IIT Madras, Harvard Researchers Develop Algorithm to Combat Poaching
BOSTON, MA (IANS) – Indian Institute of Technology, Madras and Harvard University researchers have developed a novel Machine Learning algorithm named ‘CombSGPO’ – Combined Security Game Policy Optimization – that can help in saving wildlife from poaching.
As per the Worldwide Fund for Nature, wildlife trade poses the second biggest direct threat to the survival of species after habitat destruction. While several organizations and regulatory authorities are trying to curb the incidences of poaching, the poachers seem to have always remained one step ahead.
This collaborative research work by two esteemed universities is aimed at and hoped to help in keeping poaching incidents in check.
The researchers found that combined and coordinated use of forest eangers and drones were a good way to protect wildlife from poaching. As the resources, both rangers and drones, are limited, the researchers developed this algorithm, which provides a good strategy to protect wildlife within the limited available resources; moreover, such highly efficient strategies that are more scalable than the earlier ones created for the same purpose.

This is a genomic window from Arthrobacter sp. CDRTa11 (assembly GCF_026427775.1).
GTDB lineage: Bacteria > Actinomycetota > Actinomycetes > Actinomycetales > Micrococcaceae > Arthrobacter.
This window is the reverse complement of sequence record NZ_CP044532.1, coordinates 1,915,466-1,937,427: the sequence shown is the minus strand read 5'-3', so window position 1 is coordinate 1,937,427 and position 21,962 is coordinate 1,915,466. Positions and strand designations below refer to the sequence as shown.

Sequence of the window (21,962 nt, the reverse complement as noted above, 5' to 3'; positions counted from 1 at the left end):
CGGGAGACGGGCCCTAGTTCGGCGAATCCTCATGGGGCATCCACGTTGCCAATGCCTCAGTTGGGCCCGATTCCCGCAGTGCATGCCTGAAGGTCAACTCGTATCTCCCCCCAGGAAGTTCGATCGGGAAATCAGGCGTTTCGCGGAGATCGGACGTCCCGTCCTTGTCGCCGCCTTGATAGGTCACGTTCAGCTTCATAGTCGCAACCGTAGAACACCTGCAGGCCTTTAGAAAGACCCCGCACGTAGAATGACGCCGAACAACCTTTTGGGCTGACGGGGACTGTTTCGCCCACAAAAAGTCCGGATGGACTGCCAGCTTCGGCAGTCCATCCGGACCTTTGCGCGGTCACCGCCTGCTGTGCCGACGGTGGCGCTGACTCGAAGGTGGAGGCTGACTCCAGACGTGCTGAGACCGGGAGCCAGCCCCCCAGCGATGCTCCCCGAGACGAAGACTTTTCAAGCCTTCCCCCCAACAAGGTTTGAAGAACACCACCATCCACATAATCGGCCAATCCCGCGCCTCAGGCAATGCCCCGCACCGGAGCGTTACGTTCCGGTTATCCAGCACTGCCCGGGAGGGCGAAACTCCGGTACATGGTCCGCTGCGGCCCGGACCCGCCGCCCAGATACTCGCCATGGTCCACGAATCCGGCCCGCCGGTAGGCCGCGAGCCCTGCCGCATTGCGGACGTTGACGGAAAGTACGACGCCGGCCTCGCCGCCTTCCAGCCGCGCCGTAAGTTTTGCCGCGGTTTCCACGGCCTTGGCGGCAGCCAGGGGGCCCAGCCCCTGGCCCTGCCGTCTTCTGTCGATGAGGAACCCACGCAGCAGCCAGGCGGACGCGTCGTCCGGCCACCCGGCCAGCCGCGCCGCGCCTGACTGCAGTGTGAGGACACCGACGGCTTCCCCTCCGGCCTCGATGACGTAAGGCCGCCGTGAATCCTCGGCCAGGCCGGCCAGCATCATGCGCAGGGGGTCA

The algorithm works by handling resource allocation and strategizing patrolling after the extent of resources available had been identified. For this task, it utilizes data on the animal population in the conserved area and assumes that poachers are aware about the patrolling being done at various sites.
Balaraman Ravindran, Mindtree Faculty Fellow and Professor, Department of Computer Science and Engineering, IIT Madras, and the Head of Robert Bosch Centre for Data Science and Artificial Intelligence (RBCDSAI), at the institution, collaborated with Milind Tambe’s Research Group – Teamcore – at Harvard University, to carry out this study.
This algorithm utilizes a Game Theory-based model created by the researchers. In the context of wildlife protection, Game Theory pertains to predicting the areas where poaching may take place. These predictions are based on the earlier poaching incidents and the interaction between poachers and defenders.